How devastating are wildfires to deer and elk? Can most of them outrun or outflank a rapidly spreading fire? And what about the survivors when they return to a burned forest? Isn’t their habitat destroyed?
While watching an evening newscast about Montana wildfires, I saw some TV footage of deer and elk fleeing burning areas and listened to speculation by the newscasters of how many animals might be killed during the fires. I was reminded of watching the movie Bambi as a child, and fearing for Bambi’s life as he fled that fictional wildfire many decades ago.
I decided to do some investigation, starting with the Canyon Creek fire in 1988. While that fire burned for months, most of the quarter million acres was consumed in a ferocious, wind-driven run over Labor Day weekend. With that incredible rate of spread, one would have thought that thousands of elk and deer would have perished. But according to the Montana Department of Fish, Wildlife and Parks records, only a few dozen elk could be documented that actually succumbed to the fire. Next spring’s Fish, Wildlife and Parks aerial elk counts confirmed that the vast majority of that elk population survived the fire.
Still unconvinced, I consulted The Elk of North America, published by the Wildlife Management Institute in 1982, a compendium of elk research conducted over the last century. When I consulted the index under “fire-caused mortality”…. nothing! That 698-page book discussed elk mortality caused by everything from grizzly bear predation to rheumatoid arthritis—but no mention of wildfire as a significant cause of mortality.
How about deer, then? Maybe being smaller they’re more vulnerable to rapidly-spreading wildfires. I consulted Mule and Black-tailed Deer of North America, compiled by Olaf Wallmo in 1981. Same story. That text was equally devoid of wildfire as a direct threat to deer.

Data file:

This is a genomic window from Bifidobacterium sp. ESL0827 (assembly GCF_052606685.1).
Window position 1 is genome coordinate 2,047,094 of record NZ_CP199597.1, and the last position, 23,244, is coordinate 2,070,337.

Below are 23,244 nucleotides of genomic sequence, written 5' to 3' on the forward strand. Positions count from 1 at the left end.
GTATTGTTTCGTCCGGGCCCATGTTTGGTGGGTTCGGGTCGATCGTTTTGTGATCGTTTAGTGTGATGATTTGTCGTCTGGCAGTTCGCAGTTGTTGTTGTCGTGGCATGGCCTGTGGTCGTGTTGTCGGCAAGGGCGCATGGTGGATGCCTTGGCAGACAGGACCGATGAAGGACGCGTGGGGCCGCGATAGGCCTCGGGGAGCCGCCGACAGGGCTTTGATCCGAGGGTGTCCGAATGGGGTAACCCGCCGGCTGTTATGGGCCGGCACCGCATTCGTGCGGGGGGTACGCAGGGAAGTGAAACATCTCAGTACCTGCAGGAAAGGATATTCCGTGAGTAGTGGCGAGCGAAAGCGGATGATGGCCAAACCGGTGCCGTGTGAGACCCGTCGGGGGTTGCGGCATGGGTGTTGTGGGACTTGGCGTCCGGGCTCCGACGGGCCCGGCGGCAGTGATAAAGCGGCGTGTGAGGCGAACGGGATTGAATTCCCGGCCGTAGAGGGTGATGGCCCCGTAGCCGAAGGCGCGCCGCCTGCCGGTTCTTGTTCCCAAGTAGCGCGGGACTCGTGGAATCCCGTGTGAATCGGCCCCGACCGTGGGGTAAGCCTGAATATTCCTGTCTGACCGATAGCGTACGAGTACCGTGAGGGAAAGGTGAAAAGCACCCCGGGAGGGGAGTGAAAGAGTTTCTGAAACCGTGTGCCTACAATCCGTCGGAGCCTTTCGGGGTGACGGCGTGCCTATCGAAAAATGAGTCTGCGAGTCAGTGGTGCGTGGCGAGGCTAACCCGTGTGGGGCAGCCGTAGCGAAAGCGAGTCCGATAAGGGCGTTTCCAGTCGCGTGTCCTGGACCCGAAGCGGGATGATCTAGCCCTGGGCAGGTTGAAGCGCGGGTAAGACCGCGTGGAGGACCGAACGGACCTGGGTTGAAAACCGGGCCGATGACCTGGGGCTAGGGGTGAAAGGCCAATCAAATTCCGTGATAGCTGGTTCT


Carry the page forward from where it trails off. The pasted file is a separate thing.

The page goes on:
OK. So it sounds like elk and deer are pretty adept at avoiding even large rapidly-advancing fires. But what about the effect of fire on their habitat?
Here’s where I have some personal experiences. Over the last 15 years I’ve clipped and weighed forage plants on hundreds of acres of deer and elk winter ranges across the Lolo National Forest. The results are totally predictable. On winter ranges where fires have not burned for more than 20 years, an acre of winter range will typically yield from 30 to 120 pounds of forage. On winter ranges that burned in the last year or two, however, the production typically jumps to 200 to 3000 pounds of forage per acre—over a 20-fold increase in forage production. This is not news to wildlife researchers. It means that fire is not only beneficial to deer and elk, but essential if our goal is to have large numbers of deer and elk in our forests.
Paradoxically, while the literature is conclusive that fire is beneficial to mule deer and elk, I found a reverse relationship for white-tailed deer.
My friend Ross Baty did his master’s research studying the food habits of elk, mule deer, and white-tailed deer on the Blackfoot Clearwater Wildlife Management Area. During his study, a large, late-season wildfire burned through the area in October 1991. He found that, as expected, elk and mule deer responded positively to the fire…but white-tailed deer did not. Why? Simply stated, it’s because whitetails eat different stuff. Whereas elk and mule deer forage on shrubs and grasses that increase after fires, whitetails eat arboreal lichens and Douglas-fir, plants that decrease after fires.
It’s pretty simple if you think about it this way—elk and mule deer evolved in the arid west where wildfires are common. Whitetails evolved in the rain-abundant eastern part of the U.S. where fires are uncommon. Does that suggest that whitetails are a recent immigrant to the arid west? Perhaps, but that’s another story.
Well, no doubt about it, wildfires are pretty devastating to those people who lose homes and belongings. The smoke is certainly an inconvenience at best and a health hazard at worst for the rest of us. But don’t worry too much about the fate of mule deer and elk out there. Trust me, they’re not as stressed as you might think!
"Field Notes" is produced by the Montana Natural History Center.